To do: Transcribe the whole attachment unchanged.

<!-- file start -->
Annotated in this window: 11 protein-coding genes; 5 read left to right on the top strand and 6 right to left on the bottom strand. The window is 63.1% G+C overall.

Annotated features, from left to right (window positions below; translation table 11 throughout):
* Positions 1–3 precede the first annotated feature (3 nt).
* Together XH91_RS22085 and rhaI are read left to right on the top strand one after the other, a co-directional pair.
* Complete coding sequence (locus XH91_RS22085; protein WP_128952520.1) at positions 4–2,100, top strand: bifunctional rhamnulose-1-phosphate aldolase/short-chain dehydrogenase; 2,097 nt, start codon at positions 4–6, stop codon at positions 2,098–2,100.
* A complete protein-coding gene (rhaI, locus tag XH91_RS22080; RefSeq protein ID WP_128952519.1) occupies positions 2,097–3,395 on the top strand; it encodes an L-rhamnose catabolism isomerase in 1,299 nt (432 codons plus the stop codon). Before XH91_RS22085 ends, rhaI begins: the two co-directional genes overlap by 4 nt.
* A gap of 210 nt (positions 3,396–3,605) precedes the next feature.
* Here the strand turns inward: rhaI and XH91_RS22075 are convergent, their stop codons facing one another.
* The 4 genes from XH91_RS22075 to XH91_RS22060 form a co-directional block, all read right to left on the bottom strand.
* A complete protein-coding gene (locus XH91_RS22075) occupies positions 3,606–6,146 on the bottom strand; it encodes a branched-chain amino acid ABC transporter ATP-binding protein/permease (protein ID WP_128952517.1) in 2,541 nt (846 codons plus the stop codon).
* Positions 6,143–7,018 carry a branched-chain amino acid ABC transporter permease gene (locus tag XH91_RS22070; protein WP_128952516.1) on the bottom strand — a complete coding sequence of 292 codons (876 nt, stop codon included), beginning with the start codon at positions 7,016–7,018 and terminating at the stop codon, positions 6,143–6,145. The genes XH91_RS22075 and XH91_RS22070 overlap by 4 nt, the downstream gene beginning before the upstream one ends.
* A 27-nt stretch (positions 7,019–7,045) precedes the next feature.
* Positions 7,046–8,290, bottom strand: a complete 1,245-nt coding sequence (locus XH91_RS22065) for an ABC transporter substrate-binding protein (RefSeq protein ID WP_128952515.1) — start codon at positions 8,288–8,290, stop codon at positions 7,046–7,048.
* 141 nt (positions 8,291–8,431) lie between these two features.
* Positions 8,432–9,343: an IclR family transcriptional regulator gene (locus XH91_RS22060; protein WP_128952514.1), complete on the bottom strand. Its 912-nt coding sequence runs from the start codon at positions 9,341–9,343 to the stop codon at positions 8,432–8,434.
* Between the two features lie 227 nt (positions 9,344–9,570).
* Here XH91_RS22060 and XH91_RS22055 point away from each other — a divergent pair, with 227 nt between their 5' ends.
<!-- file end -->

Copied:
Annotated in this window: 11 protein-coding genes; 5 read left to right on the top strand and 6 right to left on the bottom strand. The window is 63.1% G+C overall.

Annotated features, from left to right (window positions below; translation table 11 throughout):
* Positions 1–3 precede the first annotated feature (3 nt).
* Together XH91_RS22085 and rhaI are read left to right on the top strand one after the other, a co-directional pair.
* Complete coding sequence (locus XH91_RS22085; protein WP_128952520.1) at positions 4–2,100, top strand: bifunctional rhamnulose-1-phosphate aldolase/short-chain dehydrogenase; 2,097 nt, start codon at positions 4–6, stop codon at positions 2,098–2,100.
* A complete protein-coding gene (rhaI, locus tag XH91_RS22080; RefSeq protein ID WP_128952519.1) occupies positions 2,097–3,395 on the top strand; it encodes an L-rhamnose catabolism isomerase in 1,299 nt (432 codons plus the stop codon). Before XH91_RS22085 ends, rhaI begins: the two co-directional genes overlap by 4 nt.
* A gap of 210 nt (positions 3,396–3,605) precedes the next feature.
* Here the strand turns inward: rhaI and XH91_RS22075 are convergent, their stop codons facing one another.
* The 4 genes from XH91_RS22075 to XH91_RS22060 form a co-directional block, all read right to left on the bottom strand.
* A complete protein-coding gene (locus XH91_RS22075) occupies positions 3,606–6,146 on the bottom strand; it encodes a branched-chain amino acid ABC transporter ATP-binding protein/permease (protein ID WP_128952517.1) in 2,541 nt (846 codons plus the stop codon).
* Positions 6,143–7,018 carry a branched-chain amino acid ABC transporter permease gene (locus tag XH91_RS22070; protein WP_128952516.1) on the bottom strand — a complete coding sequence of 292 codons (876 nt, stop codon included), beginning with the start codon at positions 7,016–7,018 and terminating at the stop codon, positions 6,143–6,145. The genes XH91_RS22075 and XH91_RS22070 overlap by 4 nt, the downstream gene beginning before the upstream one ends.
* A 27-nt stretch (positions 7,019–7,045) precedes the next feature.
* Positions 7,046–8,290, bottom strand: a complete 1,245-nt coding sequence (locus XH91_RS22065) for an ABC transporter substrate-binding protein (RefSeq protein ID WP_128952515.1) — start codon at positions 8,288–8,290, stop codon at positions 7,046–7,048.
* 141 nt (positions 8,291–8,431) lie between these two features.
* Positions 8,432–9,343: an IclR family transcriptional regulator gene (locus XH91_RS22060; protein WP_128952514.1), complete on the bottom strand. Its 912-nt coding sequence runs from the start codon at positions 9,341–9,343 to the stop codon at positions 8,432–8,434.
* Between the two features lie 227 nt (positions 9,344–9,570).
* Here XH91_RS22060 and XH91_RS22055 point away from each other — a divergent pair, with 227 nt between their 5' ends.